Introduction to Continuum Mechanics

  • W. Michael Lai, Professor of Mechanical Engineering and Orthopaedic Bioengineering, Columbia University, New York, USA
    • David Rubin, Principal, Weidlinger Associates, New York, USA
      • Erhard Krempl, Professor of Engineering, Rensselaer Polytechnic Institute, Troy, NY, USA

      Continuum mechanics studies the response of materials to different loading conditions. The concept of tensors is introduced through the idea of linear transformation in a self-contained chapter, and the interrelation of direct notation, indicial notation and matrix operations is clearly presented. A wide range of idealized materials are considered through simple static and dynamic problems, and the book contains an abundance of illustrative examples and problems, many with solutions.

      Through the addition of more advanced material (solution of classical elasticity problems, constitutive equations for viscoelastic fluids, and finite deformation theory), this popular introduction to modern continuum mechanics has been fully revised to serve a dual purpose: for introductory courses in undergraduate engineering curricula, and for beginning graduate courses.

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      For graduates and undergraduates in engineering.


Book information

  • Published: January 1994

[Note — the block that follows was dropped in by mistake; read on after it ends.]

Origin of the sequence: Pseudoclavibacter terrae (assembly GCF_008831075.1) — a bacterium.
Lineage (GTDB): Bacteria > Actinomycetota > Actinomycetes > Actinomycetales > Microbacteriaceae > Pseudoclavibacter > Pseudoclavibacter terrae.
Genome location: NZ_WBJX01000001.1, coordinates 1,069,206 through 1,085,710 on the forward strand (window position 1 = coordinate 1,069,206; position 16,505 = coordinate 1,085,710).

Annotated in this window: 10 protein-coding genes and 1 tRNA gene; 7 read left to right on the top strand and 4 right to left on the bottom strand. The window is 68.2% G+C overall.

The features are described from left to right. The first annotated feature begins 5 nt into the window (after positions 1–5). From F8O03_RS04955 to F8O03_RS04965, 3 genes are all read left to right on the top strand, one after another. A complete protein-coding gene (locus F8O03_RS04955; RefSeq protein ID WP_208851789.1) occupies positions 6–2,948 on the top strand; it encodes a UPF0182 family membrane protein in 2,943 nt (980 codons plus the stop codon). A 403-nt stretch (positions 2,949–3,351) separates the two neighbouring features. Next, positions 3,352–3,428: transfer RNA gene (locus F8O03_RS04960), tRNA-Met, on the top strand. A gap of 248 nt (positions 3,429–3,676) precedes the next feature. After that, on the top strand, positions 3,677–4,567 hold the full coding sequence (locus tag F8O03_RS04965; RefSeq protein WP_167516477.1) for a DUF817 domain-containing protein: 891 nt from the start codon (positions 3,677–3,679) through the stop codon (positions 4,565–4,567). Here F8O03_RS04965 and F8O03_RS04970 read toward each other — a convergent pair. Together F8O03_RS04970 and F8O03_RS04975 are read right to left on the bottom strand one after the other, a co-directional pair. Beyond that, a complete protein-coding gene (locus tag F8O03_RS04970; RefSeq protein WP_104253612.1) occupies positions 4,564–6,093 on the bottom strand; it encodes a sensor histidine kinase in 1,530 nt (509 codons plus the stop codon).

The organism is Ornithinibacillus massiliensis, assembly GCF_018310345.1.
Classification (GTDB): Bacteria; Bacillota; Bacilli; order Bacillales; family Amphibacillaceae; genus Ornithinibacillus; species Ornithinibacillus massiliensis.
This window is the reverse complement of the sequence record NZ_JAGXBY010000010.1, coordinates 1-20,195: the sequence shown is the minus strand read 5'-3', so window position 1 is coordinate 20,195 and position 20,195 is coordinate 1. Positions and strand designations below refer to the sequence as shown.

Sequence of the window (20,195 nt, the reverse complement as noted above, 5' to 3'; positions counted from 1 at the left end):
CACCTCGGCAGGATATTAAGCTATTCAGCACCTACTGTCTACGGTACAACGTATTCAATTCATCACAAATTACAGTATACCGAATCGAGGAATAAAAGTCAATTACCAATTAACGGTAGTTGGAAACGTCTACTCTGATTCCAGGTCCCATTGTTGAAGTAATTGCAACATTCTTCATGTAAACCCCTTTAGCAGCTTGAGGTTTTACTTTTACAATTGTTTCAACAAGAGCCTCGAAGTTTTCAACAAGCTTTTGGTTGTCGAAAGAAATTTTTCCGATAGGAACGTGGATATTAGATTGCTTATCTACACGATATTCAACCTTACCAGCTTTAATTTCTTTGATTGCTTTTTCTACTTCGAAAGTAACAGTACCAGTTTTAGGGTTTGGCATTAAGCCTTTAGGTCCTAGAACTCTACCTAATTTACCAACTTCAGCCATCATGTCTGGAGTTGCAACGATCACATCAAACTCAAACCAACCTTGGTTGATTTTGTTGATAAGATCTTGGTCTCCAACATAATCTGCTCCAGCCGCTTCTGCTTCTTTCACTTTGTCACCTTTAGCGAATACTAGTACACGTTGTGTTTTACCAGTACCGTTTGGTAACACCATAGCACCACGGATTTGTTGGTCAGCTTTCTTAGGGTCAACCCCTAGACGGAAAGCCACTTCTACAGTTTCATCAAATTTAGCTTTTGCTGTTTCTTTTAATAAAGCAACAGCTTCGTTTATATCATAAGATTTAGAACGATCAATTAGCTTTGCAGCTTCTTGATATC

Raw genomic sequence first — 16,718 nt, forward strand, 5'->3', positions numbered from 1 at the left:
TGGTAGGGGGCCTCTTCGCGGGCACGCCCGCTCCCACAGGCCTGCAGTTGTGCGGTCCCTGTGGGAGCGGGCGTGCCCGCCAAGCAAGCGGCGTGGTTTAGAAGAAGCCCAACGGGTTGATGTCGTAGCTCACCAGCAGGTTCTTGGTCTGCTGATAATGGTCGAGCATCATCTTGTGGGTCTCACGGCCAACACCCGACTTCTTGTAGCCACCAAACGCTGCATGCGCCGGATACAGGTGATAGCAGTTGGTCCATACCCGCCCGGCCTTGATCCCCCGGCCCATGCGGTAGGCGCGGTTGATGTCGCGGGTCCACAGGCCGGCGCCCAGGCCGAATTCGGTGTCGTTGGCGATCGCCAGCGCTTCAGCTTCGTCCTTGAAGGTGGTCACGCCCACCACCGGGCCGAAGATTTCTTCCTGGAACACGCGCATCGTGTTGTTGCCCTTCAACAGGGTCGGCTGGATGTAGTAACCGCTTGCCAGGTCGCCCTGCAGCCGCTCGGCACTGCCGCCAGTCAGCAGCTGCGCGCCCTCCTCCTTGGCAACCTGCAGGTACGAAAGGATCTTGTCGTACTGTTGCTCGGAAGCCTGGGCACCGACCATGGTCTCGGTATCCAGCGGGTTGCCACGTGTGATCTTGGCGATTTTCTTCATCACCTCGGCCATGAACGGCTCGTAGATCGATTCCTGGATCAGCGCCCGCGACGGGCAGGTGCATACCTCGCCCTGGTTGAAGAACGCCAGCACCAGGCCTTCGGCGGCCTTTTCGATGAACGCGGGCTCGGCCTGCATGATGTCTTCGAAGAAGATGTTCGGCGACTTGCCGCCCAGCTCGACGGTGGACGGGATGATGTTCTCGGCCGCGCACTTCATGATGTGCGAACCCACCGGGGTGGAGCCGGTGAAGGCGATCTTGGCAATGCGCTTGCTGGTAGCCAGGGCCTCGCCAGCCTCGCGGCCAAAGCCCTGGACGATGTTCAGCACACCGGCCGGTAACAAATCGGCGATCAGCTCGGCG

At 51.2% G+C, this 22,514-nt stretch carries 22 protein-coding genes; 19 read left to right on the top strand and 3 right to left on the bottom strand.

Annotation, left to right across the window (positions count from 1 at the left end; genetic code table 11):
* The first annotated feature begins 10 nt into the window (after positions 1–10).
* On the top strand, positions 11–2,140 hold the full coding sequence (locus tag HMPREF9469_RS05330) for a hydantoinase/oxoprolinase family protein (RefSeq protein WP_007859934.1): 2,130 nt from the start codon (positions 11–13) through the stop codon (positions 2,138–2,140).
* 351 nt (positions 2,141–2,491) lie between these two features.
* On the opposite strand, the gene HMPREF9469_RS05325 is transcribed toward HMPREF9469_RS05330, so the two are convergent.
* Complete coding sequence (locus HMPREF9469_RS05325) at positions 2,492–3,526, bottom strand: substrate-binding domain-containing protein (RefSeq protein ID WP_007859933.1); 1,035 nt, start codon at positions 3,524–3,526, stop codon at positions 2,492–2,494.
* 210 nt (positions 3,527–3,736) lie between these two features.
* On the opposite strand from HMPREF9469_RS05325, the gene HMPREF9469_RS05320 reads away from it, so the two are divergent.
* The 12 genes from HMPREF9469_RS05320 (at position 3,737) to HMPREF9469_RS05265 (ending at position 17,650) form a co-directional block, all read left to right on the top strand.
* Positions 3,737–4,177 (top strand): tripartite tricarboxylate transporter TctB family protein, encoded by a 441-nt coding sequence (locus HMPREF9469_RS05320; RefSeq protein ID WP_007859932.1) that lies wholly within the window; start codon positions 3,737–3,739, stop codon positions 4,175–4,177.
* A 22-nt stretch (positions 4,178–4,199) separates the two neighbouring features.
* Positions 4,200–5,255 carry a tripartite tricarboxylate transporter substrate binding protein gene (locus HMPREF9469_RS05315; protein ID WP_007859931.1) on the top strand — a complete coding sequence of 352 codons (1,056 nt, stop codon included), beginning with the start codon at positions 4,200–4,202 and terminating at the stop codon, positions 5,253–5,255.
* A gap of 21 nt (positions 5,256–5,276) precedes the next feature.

• Imprint: PERGAMON
  • ISBN: 978-0-08-041700-4

Table of Contents

Chapter headings and selected subchapters: Prefaces. Introduction. Continuum theory. Contents of continuum mechanics. Tensors. Summation convention, dummy indices. Kronecker delta. Manipulations with the indicial notation. Tensor: a linear transformation. Dyadic product of two vectors. The dual vector of an antisymmetric tensor. Principal scalar invariants of a tensor. Tensor-valued functions of a scalar. Curl of a vector field. Polar coordinates. Kinematics of a Continuum. Description of motions of a continuum. Dilatation. Local rigid body displacements. Components of deformation tensors in other coordinates. Stress. Stress vector. Equations of motion written with respect to the reference configuration. Entropy inequality. The Elastic Solid. Mechanical properties. Linear elastic solid. Reflection of plane elastic waves. Stress concentration due to a small circular hole in a plate under tension. Constitutive equations for anisotropic elastic solid. Constitutive equation for an isotropic elastic solid. Change of frame. Bending of an incompressible rectangular bar. Newtonian Viscous Fluids. Fluids. Streamline, pathline, streakline, steady, unsteady, laminar and turbulent flow. Irrotational flows as solutions of Navier-Stokes equation. One-dimensional flow of a compressible fluid. Integral Formulation of General Principles. Green's theorem. Principle of moment of momentum. Non-Newtonian Fluids. Linear Maxwell fluid. Current configuration as reference configuration. Special single integral type nonlinear constitutive equations. Viscometric flow. Answers to problems. Index.